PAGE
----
Muscle Weakness? It Could Be Neuropathy

Muscle Weakness? It Could Be Neuropathy

Typically, the solution to weakness is to increase weight-bearing exercises to tear down and build up muscle tissue. But when neuropathy is at play, working out harder isn’t the answer.

If you’re experiencing unexplained muscle weakness, come see us at Dan Preece, DPM, & Darren Groberg, DPM, a branch of Utah Musculoskeletal Specialists in Salt Lake City. We use the most advanced technology to diagnose neuropathy and get you started on treatment that will have you moving freely again so you can carry groceries, lift weights, and get on with your life.

The link between neuropathy and muscle weakness

Your peripheral nervous system sends messages to and from your brain and the rest of your body. Different types of nerves within this system have different jobs: the sensory nerves signal pain, temperature, pressure, and texture, and the autonomic nerves control involuntary functions, such as breathing, heart rate, and digestion.

Your motor nerves control your muscles. Each time you take a step, lift a pencil, or tap your foot, you can thank your motor nerves. 

Neuropathy — nerve damage — can affect any of these peripheral nerve divisions and compromise their ability to function properly. If you have a compressed or damaged motor nerve, one of the most common symptoms is muscle weakness.

You may also experience:

Addressing these symptoms means getting to the bottom of the neuropathy that caused them.

Common causes of neuropathy

Several health conditions can lead to neuropathy, including autoimmune diseases, Lyme disease, hepatitis C, kidney problems, and vascular disorders. And, of course, trauma to your musculoskeletal system can easily pinch, entrap, or sever a nerve and cause neuropathy. 

But by far, the most common culprit behind neuropathy is diabetes, the disease that interferes with your ability to produce and process insulin, leading to sustained high blood sugar and subsequent nerve damage.

Drs. Preece and Groberg treat diabetic neuropathy daily, helping our patients recover function in their sensory, motor, and autonomic nerves. 

How to tell if you have neuropathy

Since the symptoms of neuropathy may point to other health conditions as well, it’s important to seek an expert diagnosis. 

To confirm neuropathy, we use two advanced technological devices that ensure accuracy and aid in monitoring your condition.

SUDOSCAN

One of the most effective ways to measure the function of your peripheral nervous system is to evaluate how well your sweat glands are working. To do this, we use a device called SUDOSCAN®, a noninvasive tool that allows us to measure the activity in your sweat glands in about three minutes.

The results of the scan are instant and have a 95% accuracy rate. By helping us detect nerve damage early, SUDOSCAN allows us to get a jump on treatment that may slow the progression of the damage.

Pressure specified sensory device (PSSD)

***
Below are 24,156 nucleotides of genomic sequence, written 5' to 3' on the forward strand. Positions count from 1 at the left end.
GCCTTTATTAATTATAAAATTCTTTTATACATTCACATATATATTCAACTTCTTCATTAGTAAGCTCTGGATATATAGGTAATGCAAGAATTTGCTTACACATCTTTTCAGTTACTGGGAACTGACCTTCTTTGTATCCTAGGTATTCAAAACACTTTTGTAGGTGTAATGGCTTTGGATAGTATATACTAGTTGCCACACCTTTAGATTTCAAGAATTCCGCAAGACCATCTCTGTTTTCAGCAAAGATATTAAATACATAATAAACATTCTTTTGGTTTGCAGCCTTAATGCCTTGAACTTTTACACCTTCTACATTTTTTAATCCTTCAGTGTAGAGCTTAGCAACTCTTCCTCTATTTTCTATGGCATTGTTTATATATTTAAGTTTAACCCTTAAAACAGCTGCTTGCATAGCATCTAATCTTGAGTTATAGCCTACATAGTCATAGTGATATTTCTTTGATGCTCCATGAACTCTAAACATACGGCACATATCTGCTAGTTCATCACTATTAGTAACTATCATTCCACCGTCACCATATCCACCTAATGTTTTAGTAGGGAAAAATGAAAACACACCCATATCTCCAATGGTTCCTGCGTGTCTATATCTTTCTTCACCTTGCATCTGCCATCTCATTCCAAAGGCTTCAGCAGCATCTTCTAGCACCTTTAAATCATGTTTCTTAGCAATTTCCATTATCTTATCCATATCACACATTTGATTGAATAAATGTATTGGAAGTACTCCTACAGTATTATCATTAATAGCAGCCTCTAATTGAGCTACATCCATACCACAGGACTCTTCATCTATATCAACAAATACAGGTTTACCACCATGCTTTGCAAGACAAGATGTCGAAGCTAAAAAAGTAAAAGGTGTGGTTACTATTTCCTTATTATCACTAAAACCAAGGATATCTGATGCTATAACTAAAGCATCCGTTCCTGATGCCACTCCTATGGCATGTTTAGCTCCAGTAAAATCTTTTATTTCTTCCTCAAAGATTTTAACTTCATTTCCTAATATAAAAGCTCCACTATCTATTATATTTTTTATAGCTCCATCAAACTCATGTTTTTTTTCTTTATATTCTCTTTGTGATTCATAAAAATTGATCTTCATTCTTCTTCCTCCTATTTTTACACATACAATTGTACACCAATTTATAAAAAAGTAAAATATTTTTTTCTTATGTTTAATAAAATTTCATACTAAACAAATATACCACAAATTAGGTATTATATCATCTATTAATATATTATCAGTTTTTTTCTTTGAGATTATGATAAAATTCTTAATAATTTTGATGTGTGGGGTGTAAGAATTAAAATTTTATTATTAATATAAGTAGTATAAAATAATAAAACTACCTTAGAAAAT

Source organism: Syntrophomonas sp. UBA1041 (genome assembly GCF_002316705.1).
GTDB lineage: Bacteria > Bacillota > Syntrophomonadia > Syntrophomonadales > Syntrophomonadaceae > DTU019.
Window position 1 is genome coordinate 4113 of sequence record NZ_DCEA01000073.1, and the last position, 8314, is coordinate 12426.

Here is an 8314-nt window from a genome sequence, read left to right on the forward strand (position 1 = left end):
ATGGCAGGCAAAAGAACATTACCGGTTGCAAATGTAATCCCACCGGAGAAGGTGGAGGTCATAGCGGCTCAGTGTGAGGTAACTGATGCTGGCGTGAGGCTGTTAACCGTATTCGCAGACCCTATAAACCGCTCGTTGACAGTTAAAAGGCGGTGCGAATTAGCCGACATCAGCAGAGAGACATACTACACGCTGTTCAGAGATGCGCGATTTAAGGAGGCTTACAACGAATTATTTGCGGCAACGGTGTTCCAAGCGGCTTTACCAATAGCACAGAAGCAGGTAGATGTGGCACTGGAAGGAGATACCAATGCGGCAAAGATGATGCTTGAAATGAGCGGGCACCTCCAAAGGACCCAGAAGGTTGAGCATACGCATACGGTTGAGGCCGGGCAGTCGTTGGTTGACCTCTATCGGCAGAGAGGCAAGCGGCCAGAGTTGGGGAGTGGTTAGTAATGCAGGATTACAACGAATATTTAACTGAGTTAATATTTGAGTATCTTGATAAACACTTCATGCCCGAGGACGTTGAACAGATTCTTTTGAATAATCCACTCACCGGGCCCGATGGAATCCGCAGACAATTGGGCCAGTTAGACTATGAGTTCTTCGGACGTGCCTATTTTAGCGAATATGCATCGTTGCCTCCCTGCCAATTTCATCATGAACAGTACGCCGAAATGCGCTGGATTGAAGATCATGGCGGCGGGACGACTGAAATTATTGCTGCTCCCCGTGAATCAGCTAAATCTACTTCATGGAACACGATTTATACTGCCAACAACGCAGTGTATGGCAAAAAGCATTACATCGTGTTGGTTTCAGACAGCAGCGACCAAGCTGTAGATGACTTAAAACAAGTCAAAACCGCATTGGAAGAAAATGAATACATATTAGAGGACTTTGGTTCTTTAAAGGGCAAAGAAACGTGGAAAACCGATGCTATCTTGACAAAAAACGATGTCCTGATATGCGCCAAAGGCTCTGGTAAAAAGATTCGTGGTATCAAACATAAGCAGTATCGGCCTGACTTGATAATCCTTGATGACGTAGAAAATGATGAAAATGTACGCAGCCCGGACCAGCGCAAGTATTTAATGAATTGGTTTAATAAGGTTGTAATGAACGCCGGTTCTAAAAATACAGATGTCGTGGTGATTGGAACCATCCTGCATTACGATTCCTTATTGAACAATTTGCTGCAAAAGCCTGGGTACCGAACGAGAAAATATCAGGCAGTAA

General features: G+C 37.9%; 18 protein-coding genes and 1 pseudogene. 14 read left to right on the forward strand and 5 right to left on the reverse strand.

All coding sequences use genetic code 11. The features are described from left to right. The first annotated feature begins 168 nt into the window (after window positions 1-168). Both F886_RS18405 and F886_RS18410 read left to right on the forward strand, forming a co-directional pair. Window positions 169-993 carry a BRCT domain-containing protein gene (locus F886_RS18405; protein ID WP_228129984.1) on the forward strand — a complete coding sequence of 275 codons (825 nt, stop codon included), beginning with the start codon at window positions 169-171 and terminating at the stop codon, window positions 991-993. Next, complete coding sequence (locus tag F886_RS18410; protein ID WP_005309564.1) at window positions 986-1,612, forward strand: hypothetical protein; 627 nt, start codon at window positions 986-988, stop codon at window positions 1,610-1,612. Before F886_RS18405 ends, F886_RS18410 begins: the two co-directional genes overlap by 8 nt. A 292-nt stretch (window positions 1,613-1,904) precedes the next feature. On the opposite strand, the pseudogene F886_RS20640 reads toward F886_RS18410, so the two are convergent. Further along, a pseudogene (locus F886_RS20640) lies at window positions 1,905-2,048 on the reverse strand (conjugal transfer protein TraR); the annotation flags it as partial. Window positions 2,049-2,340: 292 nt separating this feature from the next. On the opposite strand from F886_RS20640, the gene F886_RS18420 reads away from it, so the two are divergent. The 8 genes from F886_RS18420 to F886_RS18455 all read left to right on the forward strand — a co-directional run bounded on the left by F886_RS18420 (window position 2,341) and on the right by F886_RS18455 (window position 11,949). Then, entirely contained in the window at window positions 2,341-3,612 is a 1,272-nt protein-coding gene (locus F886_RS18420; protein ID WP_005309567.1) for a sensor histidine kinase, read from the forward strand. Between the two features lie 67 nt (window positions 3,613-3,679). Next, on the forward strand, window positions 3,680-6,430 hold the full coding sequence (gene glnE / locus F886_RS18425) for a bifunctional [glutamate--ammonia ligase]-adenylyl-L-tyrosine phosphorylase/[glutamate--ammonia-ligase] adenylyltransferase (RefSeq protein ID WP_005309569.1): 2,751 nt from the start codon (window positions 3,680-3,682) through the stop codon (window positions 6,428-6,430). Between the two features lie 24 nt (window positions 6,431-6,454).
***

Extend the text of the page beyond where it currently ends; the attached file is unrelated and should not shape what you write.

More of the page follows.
With diabetes, nerve damage in the lower extremities is common because high blood sugar affects your vascular system, which already has the difficult task of returning blood to your heart from the farthest place and against gravity. 

To find out if the nerves in your feet and ankles are compressed or damaged, we use a pressure specified sensory device to record the threshold levels of specific nerves and check their innervation density or degeneration.

The test is simple and painless. We touch a device with two small round probes to the bottom of your foot, and you tell us when you feel the pressure of one or both. This lets us determine the source of your symptoms, the degree of nerve damage or compression, and whether any regeneration is taking place.

Treating neuropathy

Depending on the underlying cause of your neuropathy, we may recommend lifestyle changes, diabetes control, or medication to reduce your symptoms and stop the problem from getting worse.

If your muscles are weak, crampy, and twitchy, schedule an appointment to talk with our expert podiatrists today. Either call us or book online.

You Might Also Enjoy...

Where Do Ingrown Toenails Come From?

It may seem to have appeared suddenly, but your ingrown toenail has been developing behind the scenes for a while. Here’s what causes this painful toenail condition and what you can do about it.

The Link Between Obesity and Gout

Gout was once called the “disease of kings” because it was common among wealthy folks who overindulged in food and alcohol. Today, the term is “obesity,” and though it’s less royal, it still points to the connection between gout and your gut.

Take These Steps to Prevent an Ingrown Toenail

If you’ve ever had an ingrown toenail — and the painful, swollen, reddened infection that comes with it — you know you never want to go through that again. Here’s how to sidestep an ingrown toenail.

7 Things That May Be The Reason You Have Gout

The searing pain attacks your big toe suddenly, often in the middle of the night. You reach down and find a swollen joint that feels like it’s on fire. You have gout. Why you? Here are a few of the most common causes.